Raid weapons loot table

#1 - Jan. 20, 2022, 4:43 a.m.
Blizzard Post

Hi! Enhancement currently has 3 weapons on the first bosses of the raid, but no higher ilvl weapon on the last bosses. We are the only melee dps spec alongside rogues to not have a higher ilvl weapon. We also didn’t have one in SoD. Considering our melee weapons have a decent impact on our damage as a melee dps, is it possible to get an additional higher ilvl weapon on the last bosses? A nice solution would be to change the higher ilvl warglaives on the 9th boss to a 1h axe or even remake the weapon tokens from Nathria. It just feels bad to not have access to the same power as the other classes. Or at least can we get an explanation for this situation. Thanks!

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WoW Developer
#2 - Jan. 24, 2022, 9:19 p.m.
Blizzard Post

Hey there! This feedback’s come up in a few places, so I wanted to drop by and give an update on what we’re doing to address it, why we’re addressing it in this case specifically, and then go into a deeper dive behind some of the motivations and current thoughts about end-boss weapons, raid loot in general, and weapon tokens ala Castle Nathria.

First off, the what and why - we’re going to be adding an Agility Dagger to Rygelon (Boss 10) & removing the Agility Fist Weapon from Skolex and moving it to The Jailer (Boss 11). This represents +1 additional weapon overall for the raid, and leaves only some healers without a weapon from those final 3 bosses - we’re not likely to make a change to that, as there’s a unique Healer Mace that we anticipate will be a pretty powerful option for those specs earlier in the raid. As to why we’re making this change - Sepulcher of the First Ones has the highest amount of bosses with increased item levels (3 bosses over the traditional 1 or 2), which we felt was appropriate to support both Rygelon & Lords of Dread feeling like high-level encounters you could tackle in any order, as well as the cement a clear jump after Anduin, the raid’s first-week hurdle. However, even one extra boss at the +7 threshold created a level of imbalance that felt less textured in the ‘some have one, some don’t’ way, and more like a small few being excluded - exclusion to this degree wasn’t intentional, and that’s why we’re acting on it.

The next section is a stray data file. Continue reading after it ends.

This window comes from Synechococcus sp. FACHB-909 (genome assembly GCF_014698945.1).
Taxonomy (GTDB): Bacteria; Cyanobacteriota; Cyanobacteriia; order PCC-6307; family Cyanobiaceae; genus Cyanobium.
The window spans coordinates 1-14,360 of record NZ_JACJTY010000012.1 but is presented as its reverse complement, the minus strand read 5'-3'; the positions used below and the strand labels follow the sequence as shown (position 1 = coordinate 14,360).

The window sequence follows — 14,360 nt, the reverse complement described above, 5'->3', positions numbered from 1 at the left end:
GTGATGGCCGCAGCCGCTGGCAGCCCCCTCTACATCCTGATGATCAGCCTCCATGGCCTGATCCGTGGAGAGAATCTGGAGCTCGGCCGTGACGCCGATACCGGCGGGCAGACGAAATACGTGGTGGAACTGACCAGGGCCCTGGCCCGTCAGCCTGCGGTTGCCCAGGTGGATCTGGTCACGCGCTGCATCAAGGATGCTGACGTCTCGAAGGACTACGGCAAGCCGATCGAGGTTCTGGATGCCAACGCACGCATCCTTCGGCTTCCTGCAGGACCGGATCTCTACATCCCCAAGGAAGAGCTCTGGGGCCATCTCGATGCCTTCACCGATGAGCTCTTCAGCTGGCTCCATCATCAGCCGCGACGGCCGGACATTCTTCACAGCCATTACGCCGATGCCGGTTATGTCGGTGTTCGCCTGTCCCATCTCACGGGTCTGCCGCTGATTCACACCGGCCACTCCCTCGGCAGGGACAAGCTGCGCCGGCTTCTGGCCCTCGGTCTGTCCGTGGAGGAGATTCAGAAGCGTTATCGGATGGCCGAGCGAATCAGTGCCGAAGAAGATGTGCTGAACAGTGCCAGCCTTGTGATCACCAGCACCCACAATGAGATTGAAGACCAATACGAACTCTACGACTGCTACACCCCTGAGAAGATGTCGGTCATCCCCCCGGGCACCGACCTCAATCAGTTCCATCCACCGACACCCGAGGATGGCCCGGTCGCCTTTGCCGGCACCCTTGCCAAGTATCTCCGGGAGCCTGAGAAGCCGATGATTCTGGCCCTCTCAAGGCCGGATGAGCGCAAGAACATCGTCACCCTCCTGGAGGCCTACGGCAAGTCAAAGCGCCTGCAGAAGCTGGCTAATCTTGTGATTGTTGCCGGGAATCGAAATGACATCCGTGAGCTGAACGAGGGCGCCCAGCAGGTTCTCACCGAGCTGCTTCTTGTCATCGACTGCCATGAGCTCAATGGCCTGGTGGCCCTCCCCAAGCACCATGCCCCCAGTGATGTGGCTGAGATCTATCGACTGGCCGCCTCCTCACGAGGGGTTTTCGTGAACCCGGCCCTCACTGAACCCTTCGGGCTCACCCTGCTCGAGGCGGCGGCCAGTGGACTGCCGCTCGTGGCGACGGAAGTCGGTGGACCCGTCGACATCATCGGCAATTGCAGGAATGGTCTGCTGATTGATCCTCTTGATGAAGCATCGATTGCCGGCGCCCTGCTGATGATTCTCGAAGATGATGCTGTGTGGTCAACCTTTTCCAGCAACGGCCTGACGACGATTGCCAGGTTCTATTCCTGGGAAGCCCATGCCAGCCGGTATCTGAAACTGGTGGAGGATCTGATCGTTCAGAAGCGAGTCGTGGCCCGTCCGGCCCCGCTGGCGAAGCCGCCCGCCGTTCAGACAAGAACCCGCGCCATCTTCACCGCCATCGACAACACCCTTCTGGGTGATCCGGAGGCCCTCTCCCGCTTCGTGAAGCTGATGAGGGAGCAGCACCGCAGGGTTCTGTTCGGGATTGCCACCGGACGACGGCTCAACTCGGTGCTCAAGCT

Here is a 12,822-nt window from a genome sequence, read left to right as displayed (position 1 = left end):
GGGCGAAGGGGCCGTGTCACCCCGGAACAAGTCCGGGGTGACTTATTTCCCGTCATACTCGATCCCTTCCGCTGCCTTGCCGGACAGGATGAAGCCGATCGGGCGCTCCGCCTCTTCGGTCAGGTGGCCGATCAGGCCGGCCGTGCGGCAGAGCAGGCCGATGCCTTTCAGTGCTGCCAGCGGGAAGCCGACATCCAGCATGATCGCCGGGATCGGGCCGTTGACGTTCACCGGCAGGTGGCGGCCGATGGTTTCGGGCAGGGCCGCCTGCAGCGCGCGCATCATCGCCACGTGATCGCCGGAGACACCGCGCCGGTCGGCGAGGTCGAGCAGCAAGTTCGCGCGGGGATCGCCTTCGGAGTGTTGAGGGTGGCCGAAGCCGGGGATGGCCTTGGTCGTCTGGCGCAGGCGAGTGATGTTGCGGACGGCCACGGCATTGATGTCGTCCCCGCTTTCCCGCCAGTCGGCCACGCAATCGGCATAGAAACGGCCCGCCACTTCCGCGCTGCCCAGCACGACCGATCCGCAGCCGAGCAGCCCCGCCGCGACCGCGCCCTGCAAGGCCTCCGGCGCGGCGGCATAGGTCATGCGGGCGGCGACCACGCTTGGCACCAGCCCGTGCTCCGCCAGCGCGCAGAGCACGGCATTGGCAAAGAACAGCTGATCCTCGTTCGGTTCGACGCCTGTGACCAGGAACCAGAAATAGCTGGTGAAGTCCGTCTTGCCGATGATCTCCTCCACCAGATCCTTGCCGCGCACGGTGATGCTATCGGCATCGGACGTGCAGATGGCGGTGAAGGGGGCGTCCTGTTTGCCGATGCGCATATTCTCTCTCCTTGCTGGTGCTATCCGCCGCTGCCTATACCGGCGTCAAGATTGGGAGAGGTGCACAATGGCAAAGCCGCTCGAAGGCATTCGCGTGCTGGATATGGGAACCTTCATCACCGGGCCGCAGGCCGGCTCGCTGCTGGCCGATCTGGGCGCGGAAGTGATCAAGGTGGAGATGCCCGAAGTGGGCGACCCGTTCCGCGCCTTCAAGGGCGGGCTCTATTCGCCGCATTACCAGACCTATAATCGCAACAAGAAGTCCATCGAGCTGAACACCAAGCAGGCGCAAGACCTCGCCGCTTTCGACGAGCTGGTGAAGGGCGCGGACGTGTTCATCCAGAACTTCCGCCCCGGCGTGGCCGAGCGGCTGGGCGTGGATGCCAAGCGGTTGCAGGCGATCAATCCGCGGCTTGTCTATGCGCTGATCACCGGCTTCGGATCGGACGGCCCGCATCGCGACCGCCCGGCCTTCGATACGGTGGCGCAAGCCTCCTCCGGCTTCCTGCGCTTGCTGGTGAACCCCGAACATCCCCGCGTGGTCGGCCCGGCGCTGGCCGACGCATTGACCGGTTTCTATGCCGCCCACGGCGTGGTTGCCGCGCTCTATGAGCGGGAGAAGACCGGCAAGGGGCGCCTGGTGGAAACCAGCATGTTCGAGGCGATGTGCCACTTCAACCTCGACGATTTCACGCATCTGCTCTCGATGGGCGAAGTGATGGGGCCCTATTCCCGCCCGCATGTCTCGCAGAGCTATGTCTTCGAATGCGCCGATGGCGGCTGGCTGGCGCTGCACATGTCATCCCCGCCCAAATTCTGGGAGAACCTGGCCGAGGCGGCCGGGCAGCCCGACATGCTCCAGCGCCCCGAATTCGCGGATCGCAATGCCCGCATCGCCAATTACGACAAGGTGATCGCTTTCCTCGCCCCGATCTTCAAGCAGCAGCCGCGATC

However, this has led to some legitimate questions - why don’t all classes have a ‘stronger’ weapon in each raid, and furthermore, why not use Weapon Tokens like Castle Nathria did? These may not answer all of those perfectly, but I’d like to share some thoughts on the subject and shed light on the kinds of things we think about when designing items & loot tables that may help push the conversation forward.

Philosophically speaking, we think there’s a lot more to items than just the stats they provide on a mechanical level. We put so much time into naming and placing them appropriately because they’re a way to flesh out the stories of the enemies and environments they come from. As you suggest in your post - we certainly could have included an Axe over a Warglaive on the Lords of Dread fight if our goal was purely covering every spec; but let’s look at it from a different angle. Lords of Dread has you fighting Mal’Ganis, debateably the most well-known Demon in all of Warcraft Lore, and the only demon in any of Shadowlands’ 3 raids. From that perspective, it might be weirder if we didn’t drop Demon Hunter-specific weapons from that fight.